morning tour (pronounced “tower”) n: a work
shift that generally begins at or near midnight. See graveyard tour.
motorhand n: the crew member on a rotary drilling rig, who is
responsible for the care and operation of drilling engines. Also called
motor n: any of various power units, such as a
hydraulic, internal combustion, air, or electric device, that develops energy
or imparts motion. Compare engine.
motorman n: see motorhand.
mousehole n: shallow bores under the rig floor, usually lined with pipe, in which joints
of drill pipe are temporarily suspended for later connection to the drill
mousehole connection n: the procedure of adding a
length of drill pipe or tubing to the active string.
mud n: the liquid circulated through the wellbore during rotary
drilling and workover operations.
mud acid n: a mixture of hydrochloric and/or
hydrofluoric acids and surfactants used to remove wall cake from the wellbore.
mud cake n: the sheath of mud solids that forms on
the wall of the hole when liquid from mud filters into the formation. Also
called filter cake or wall cake.
mud centrifuge n: a device that uses centrifugal
force to separate small solid components from liquid drilling fluid.
mud cleaner n: a cone-shaped device, a hydrocyclone, designed to remove
very fine solid particles from the drilling mud.
mud engineer n: an employee of a drilling fluid supply company whose
duty it is to test and maintain the drilling mud properties that are specified
by the operator.
separator n: a device that removes gas from the mud coming out of a
well when a kick is being circulated out.
mud hopper n: see hopper.
mud hose n: also called kelly hose or rotary hose. See rotary hose.
mud line n: a mud return line.
mud logging n: the recording of information derived from examination
and analysis of formation cuttings made by the bit and of mud circulated out
of the hole. A portion of the mud is diverted through a gas-detecting device.
Cuttings brought up by the mud are examined under ultraviolet light to detect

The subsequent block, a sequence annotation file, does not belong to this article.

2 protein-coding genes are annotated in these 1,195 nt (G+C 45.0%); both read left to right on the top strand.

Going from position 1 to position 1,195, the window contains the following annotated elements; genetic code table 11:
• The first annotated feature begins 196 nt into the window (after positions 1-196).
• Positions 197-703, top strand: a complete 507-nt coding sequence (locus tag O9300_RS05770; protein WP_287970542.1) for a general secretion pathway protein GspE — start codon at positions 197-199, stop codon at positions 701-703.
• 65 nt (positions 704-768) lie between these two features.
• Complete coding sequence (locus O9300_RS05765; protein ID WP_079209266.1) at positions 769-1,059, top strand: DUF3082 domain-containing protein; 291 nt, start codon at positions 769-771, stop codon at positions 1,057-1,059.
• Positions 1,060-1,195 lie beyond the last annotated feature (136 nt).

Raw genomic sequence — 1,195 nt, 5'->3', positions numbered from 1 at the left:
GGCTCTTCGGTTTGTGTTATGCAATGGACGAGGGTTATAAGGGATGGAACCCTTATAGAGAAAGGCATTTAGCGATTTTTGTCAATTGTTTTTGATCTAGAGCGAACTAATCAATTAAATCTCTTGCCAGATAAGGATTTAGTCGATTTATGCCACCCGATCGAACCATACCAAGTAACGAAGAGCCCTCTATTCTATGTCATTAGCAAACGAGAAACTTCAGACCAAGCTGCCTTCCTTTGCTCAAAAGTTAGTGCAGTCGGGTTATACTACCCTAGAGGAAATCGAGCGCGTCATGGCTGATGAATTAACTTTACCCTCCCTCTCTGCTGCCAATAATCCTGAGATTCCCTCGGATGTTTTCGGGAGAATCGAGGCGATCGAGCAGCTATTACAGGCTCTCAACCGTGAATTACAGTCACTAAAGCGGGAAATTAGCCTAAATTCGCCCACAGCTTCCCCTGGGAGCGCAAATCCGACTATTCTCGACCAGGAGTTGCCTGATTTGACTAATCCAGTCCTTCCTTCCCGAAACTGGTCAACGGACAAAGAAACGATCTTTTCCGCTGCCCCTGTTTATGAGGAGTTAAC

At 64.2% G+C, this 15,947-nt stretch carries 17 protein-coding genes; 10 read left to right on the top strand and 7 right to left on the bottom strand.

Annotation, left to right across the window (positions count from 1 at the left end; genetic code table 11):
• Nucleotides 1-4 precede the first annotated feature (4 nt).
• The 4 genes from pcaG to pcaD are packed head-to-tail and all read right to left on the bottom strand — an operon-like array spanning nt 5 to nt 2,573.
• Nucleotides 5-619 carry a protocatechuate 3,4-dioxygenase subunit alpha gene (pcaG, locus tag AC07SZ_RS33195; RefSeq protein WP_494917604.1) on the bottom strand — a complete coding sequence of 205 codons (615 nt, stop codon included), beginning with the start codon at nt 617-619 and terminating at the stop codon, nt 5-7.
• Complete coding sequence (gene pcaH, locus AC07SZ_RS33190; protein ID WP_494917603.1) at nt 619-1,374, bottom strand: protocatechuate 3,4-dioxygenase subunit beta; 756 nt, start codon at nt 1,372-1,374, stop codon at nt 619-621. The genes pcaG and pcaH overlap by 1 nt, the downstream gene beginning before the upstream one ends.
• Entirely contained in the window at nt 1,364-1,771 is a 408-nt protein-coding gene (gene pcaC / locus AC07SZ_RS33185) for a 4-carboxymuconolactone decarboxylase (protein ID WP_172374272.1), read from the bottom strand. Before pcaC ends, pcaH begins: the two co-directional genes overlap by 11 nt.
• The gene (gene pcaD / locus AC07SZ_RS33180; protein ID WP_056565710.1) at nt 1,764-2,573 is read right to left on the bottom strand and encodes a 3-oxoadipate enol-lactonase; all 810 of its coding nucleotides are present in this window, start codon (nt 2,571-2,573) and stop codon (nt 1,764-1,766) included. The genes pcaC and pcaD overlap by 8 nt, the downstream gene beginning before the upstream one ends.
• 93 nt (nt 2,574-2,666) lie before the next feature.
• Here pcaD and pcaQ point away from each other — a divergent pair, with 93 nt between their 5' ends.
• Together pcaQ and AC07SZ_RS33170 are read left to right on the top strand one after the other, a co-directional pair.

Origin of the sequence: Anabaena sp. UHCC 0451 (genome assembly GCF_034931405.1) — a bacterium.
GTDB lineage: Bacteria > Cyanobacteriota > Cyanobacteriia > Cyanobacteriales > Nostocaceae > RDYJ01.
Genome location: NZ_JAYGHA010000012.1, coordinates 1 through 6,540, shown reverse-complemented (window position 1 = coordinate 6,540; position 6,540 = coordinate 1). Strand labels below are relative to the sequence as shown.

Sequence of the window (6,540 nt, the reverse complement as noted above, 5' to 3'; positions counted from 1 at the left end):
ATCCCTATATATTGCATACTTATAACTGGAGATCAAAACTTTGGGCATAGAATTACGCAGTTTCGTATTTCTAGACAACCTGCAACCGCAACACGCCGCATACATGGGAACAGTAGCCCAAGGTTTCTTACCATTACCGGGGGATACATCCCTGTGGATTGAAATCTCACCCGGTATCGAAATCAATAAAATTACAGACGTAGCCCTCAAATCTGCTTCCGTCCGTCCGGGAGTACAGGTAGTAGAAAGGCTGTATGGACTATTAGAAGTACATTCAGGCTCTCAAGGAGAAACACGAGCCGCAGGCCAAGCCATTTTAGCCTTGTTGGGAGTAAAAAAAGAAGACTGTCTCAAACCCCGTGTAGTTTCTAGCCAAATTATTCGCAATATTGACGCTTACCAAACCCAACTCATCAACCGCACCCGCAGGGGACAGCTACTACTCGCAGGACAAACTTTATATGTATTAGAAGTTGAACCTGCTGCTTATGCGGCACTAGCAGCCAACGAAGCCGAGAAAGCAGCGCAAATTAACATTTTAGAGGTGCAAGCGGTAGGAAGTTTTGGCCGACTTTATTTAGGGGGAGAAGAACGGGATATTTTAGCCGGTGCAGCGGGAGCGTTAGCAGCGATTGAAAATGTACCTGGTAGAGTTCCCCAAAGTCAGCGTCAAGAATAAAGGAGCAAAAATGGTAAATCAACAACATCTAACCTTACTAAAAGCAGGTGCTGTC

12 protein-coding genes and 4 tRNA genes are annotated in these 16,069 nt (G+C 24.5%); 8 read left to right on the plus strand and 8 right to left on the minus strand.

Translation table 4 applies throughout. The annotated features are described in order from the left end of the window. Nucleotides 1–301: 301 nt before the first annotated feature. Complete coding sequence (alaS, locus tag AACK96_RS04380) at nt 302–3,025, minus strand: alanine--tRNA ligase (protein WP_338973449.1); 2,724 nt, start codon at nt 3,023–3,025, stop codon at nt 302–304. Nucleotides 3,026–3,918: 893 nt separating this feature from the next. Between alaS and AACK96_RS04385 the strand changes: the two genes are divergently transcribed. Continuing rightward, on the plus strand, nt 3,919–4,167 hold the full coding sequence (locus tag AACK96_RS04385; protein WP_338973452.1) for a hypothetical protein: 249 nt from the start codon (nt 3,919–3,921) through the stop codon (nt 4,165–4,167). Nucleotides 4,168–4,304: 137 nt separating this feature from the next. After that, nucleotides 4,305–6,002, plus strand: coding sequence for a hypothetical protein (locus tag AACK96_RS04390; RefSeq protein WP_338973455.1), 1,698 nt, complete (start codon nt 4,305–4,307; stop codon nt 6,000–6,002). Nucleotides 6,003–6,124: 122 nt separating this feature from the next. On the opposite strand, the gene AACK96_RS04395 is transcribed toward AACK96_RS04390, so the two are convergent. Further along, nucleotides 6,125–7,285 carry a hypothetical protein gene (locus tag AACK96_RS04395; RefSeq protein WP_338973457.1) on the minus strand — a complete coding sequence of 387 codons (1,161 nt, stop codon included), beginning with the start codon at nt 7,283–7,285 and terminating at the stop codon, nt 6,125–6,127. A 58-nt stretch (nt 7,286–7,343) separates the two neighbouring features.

the presence of oil or gas. Mud logging is often carried out in a portable
laboratory set up at the well site.
mud motor n: see downhole motor.
pit n: originally, an open pit dug in the ground to hold drilling
fluid or waste materials discarded after the treatment of drilling mud. For
some drilling operations, mud pits are used for suction to the mud pumps,
settling of mud sediments, and storage of reserve mud. Steel tanks are much
more commonly used for these purposes now, but they are still usually referred
to as pits.
pump n: a large, high-pressure reciprocating pump used to circulate
the mud on a drilling rig. A typical mud pump is a two or three-cylinder
piston pump whose replaceable pistons travel in replaceable liners and are
driven by a crankshaft actuated by an engine or a motor.
return line n: a trough or pipe that is placed between the surface
connections at the wellbore and the shale shaker.
mud tank n: one of a series of open tanks, usually
made of steel plate, through which the drilling mud is cycled to remove sand
and fine sediments.
mud weight n: a measure of the density of a drilling fluid expressed as
pounds per gallon, pounds per cubic foot, or kilograms per cubic metre. Mud
weight is directly related to the amount of pressure the column of drilling
mud exerts at the bottom of the hole.
multiple completion n: an arrangement for producing
a well in which one wellbore penetrates two or more petroleum-bearing
formations. In one type, multiple tubing strings are suspended side by side in
the production casing string, each a different length and each packed to
prevent the commingling of different reservoir fluids. Each reservoir is then
produced through its own tubing string. Alternatively, a small diameter
production casing string may be provided for each reservoir, as in multiple
miniaturized or multiple tubingless completions. See dual completion.